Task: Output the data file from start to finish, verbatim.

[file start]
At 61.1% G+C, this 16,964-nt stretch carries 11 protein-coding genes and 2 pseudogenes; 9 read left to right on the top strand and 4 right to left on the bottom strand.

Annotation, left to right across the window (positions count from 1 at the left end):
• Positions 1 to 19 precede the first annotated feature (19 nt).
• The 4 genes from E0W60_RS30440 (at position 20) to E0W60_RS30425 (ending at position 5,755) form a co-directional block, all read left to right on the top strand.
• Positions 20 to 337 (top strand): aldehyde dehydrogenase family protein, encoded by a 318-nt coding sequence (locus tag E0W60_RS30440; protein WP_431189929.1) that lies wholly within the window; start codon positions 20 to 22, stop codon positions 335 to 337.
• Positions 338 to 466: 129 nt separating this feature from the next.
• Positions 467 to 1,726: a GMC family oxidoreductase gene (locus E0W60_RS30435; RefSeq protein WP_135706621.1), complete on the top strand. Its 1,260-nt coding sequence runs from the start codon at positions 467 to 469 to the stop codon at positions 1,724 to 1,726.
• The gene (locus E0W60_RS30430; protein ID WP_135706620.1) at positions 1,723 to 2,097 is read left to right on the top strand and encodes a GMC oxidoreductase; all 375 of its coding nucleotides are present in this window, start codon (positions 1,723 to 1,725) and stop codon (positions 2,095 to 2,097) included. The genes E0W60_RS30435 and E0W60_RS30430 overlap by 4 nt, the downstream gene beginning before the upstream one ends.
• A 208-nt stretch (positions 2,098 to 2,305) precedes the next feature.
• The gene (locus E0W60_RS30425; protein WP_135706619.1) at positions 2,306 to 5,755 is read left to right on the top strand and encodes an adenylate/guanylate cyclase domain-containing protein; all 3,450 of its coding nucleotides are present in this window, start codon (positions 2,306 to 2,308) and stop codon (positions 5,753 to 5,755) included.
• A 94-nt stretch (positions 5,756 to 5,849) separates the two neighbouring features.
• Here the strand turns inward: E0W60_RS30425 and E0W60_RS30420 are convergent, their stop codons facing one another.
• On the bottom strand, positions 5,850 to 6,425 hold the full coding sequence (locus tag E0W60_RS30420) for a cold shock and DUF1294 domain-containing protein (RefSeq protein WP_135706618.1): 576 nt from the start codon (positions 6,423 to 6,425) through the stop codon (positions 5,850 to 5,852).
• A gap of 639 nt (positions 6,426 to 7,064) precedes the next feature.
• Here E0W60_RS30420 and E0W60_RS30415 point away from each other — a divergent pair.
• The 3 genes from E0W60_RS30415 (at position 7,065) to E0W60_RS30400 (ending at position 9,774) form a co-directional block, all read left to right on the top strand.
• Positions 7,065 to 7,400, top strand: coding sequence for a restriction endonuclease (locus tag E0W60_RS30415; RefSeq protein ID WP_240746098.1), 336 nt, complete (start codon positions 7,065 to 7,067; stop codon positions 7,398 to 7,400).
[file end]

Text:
At 61.1% G+C, this 16,964-nt stretch carries 11 protein-coding genes and 2 pseudogenes; 9 read left to right on the top strand and 4 right to left on the bottom strand.

Annotation, left to right across the window (positions count from 1 at the left end):
• Positions 1 to 19 precede the first annotated feature (19 nt).
• The 4 genes from E0W60_RS30440 (at position 20) to E0W60_RS30425 (ending at position 5,755) form a co-directional block, all read left to right on the top strand.
• Positions 20 to 337 (top strand): aldehyde dehydrogenase family protein, encoded by a 318-nt coding sequence (locus tag E0W60_RS30440; protein WP_431189929.1) that lies wholly within the window; start codon positions 20 to 22, stop codon positions 335 to 337.
• Positions 338 to 466: 129 nt separating this feature from the next.
• Positions 467 to 1,726: a GMC family oxidoreductase gene (locus E0W60_RS30435; RefSeq protein WP_135706621.1), complete on the top strand. Its 1,260-nt coding sequence runs from the start codon at positions 467 to 469 to the stop codon at positions 1,724 to 1,726.
• The gene (locus E0W60_RS30430; protein ID WP_135706620.1) at positions 1,723 to 2,097 is read left to right on the top strand and encodes a GMC oxidoreductase; all 375 of its coding nucleotides are present in this window, start codon (positions 1,723 to 1,725) and stop codon (positions 2,095 to 2,097) included. The genes E0W60_RS30435 and E0W60_RS30430 overlap by 4 nt, the downstream gene beginning before the upstream one ends.
• A 208-nt stretch (positions 2,098 to 2,305) precedes the next feature.
• The gene (locus E0W60_RS30425; protein WP_135706619.1) at positions 2,306 to 5,755 is read left to right on the top strand and encodes an adenylate/guanylate cyclase domain-containing protein; all 3,450 of its coding nucleotides are present in this window, start codon (positions 2,306 to 2,308) and stop codon (positions 5,753 to 5,755) included.
• A 94-nt stretch (positions 5,756 to 5,849) separates the two neighbouring features.
• Here the strand turns inward: E0W60_RS30425 and E0W60_RS30420 are convergent, their stop codons facing one another.
• On the bottom strand, positions 5,850 to 6,425 hold the full coding sequence (locus tag E0W60_RS30420) for a cold shock and DUF1294 domain-containing protein (RefSeq protein WP_135706618.1): 576 nt from the start codon (positions 6,423 to 6,425) through the stop codon (positions 5,850 to 5,852).
• A gap of 639 nt (positions 6,426 to 7,064) precedes the next feature.
• Here E0W60_RS30420 and E0W60_RS30415 point away from each other — a divergent pair.
• The 3 genes from E0W60_RS30415 (at position 7,065) to E0W60_RS30400 (ending at position 9,774) form a co-directional block, all read left to right on the top strand.
• Positions 7,065 to 7,400, top strand: coding sequence for a restriction endonuclease (locus tag E0W60_RS30415; RefSeq protein ID WP_240746098.1), 336 nt, complete (start codon positions 7,065 to 7,067; stop codon positions 7,398 to 7,400).